Dr. Tim Wilkinson, College of Business, 657-2134
Dan Carter, University Relations, 657-2269
November 9, 2010
Marketing professor's book wins national award
‘The Distribution Trap’ selected from four finalists by American Marketing Association Foundation
MSU BILLINGS NEWS SERVICES — The American Marketing Association Foundation (AMAF) has selected “The Distribution Trap: Keeping Your Innovations from Becoming Commodities,” co-written by Montana State University Billings marketing professor Dr. Tim Wilkinson, as the recipient of the 2010 Berry-AMA Book Prize for the best book in marketing.
Co-written with Andrew R. Thomas, “The Distribution Trap” explains that it is time for U.S. companies to wake up to the destructive mass-marketing theories that have cut their profits, diminished their reputations and sent American jobs overseas.
Current marketing and distribution notions, the authors contend, have wrongly convinced thousands of U.S. innovators that the sale and distribution of their products and services is better left in the hands of outside forces. By catering to the mass market, innovators are allowing mega-distributors to dilute the value of their products and services, imposing costs and changes in strategic direction and operational control.
The first section of the book explains the distribution trap, detailing how it hurts companies by forcing them to reduce costs, often by chasing cheap labor overseas. The second section details how to avoid the trap, it’s a lesson U.S. companies ignore at their own peril.
Wilkinson, who is currently serving as the interim dean at the MSU Billings College of Business, is associate professor of marketing. His work has appeared in the MIT Sloan Management Review, the Journal of International Business Studies and the Wall Street Journal. Thomas is assistant professor of international business and associate director of The Taylor Institute for Direct Marketing at The University of Akron, Akron, Ohio. He is a New York Times bestselling writer who has authored, coauthored, or edited 15 books.
For Wilkinson, who has been at MSU Billings for about five years, the book is not one of those tomes to take a whack at Wal-Mart. It’s more of a business management cautionary tale, a book filled with case studies that illustrate what happens when innovators see mega-retailers as a quick path to fame and fortune.
“We try not to blame them (mega-retailers like Wal-Mart),” Wilkinson said last spring when the book was published. “They have a business model that works just great for them. It’s a power relationship with manufacturers.”
And it’s a relationship that attracts plenty of suitors, he said. Plenty of well-intended but starry-eyed innovators make the trek to Arkansas (Wal-Mart’s home base) to try to partner with the company and get their product in front of millions of customers.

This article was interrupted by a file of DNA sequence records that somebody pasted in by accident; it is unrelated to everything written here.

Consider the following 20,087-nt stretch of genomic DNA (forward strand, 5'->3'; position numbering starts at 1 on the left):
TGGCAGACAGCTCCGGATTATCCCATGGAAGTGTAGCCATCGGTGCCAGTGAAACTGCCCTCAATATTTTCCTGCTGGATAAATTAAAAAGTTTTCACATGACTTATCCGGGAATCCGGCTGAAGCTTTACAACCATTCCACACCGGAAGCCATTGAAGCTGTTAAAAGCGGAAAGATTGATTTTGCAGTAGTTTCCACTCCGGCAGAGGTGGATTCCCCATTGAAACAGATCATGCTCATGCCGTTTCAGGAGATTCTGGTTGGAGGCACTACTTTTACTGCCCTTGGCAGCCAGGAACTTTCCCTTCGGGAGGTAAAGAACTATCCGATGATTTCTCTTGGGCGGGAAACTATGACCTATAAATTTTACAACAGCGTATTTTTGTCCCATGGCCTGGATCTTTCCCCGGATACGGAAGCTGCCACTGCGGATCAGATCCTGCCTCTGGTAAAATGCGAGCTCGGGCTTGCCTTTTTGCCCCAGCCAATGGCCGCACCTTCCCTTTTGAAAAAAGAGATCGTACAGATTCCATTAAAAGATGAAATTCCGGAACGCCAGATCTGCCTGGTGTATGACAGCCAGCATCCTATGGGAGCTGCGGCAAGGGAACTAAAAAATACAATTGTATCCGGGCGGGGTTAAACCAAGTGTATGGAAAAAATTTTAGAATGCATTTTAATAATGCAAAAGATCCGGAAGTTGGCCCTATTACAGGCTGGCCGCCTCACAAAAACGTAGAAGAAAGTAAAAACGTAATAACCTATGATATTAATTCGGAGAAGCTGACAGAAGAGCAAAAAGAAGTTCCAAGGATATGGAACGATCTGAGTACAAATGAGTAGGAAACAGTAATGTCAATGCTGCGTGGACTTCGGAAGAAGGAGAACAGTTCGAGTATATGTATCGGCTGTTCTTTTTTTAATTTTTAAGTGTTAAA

“The Distribution Trap” maintains that by taking that step, innovators are wrongly convinced that the future of their company is best left in the hands of others who really don’t have the blood, sweat, tears, time and money invested in their product. The mega-retails depend on volume, mass marketing and low prices and in order to maintain their end of those power relationships, the small manufacturer has no choice but to ratchet everything up.
“They are put into a box where they have to constantly produce and keep feeding the machine,” Wilkinson said. “So they go big into debt. It’s a very dangerous situation.”
Other finalists for the Berry-AMA Book Prize were:
- “Africa Rising: How 900 Million African Consumers Offer More Than You Think” by Vijay Mahajan.
- “Socialnomics: How Social Media Transforms the Way We Live and Do Business” by Erik Qualman.
- “The Next Evolution of Marketing: Connect with Your Customers by Marketing with Meaning” by Bob Gilbreath.
The selection of the Berry-AMA Book Prize winner and finalists included a five member team of marketing experts led by Richard Lutz, J. C. Penney Professor of Marketing (University of Florida). The judging panel also included Francesca Cooley (American Marketing Association), Erik Gordon (University of Michigan), Gordon Wyner (Millward Brown Inc.), and Valarie Zeithaml (University of North Carolina).
According to Lutz, “Though it isn’t a summer beach novel, ‘The Distribution Trap’ is nevertheless a real page-turner. Building on the premise that cracking the ‘big-box’ channel is not necessarily the Holy Grail that many marketers assume, the authors make a strong case that marketers of innovations should control the channel themselves. By so doing, they may forgo some volume, but that is more than offset by higher margins and stronger brand equity. ‘The Distribution Trap’ offers a fresh perspective on one of the original decision areas in marketing.”
The annual Berry-AMA Book Prize recognizes books whose innovative ideas have had significant impact on marketing and related fields. The prize is one of the AMAF’s programs designed to acknowledge academic and practitioner marketing excellence and is named in honor of Leonard L. Berry, a distinguished professor of marketing at Texas A&M University, and his wife, Nancy F. Berry.
Exceptional marketing books that have set the standard for excellence and that were published within the previous three years (2007, 2008 or 2009) were eligible for consideration to receive the 2010 Berry-AMA Book Prize.
For more information about the MSU Billings College of Business and its programs, go to www.msubillings/cob. For more information on the For additional information about the Berry-AMA Book Prize, please visit Berry-AMA Book Prize.
PHOTO ABOVE: Dr. Tim Wilkinson, professor of marketing and interim dean at the MSU Billings College of Business, was recently named recipient of the 2010 Berry-AMA Book Prize for his book “The Distribution Trap: Keeping Your Innovations from Becoming Commodities.”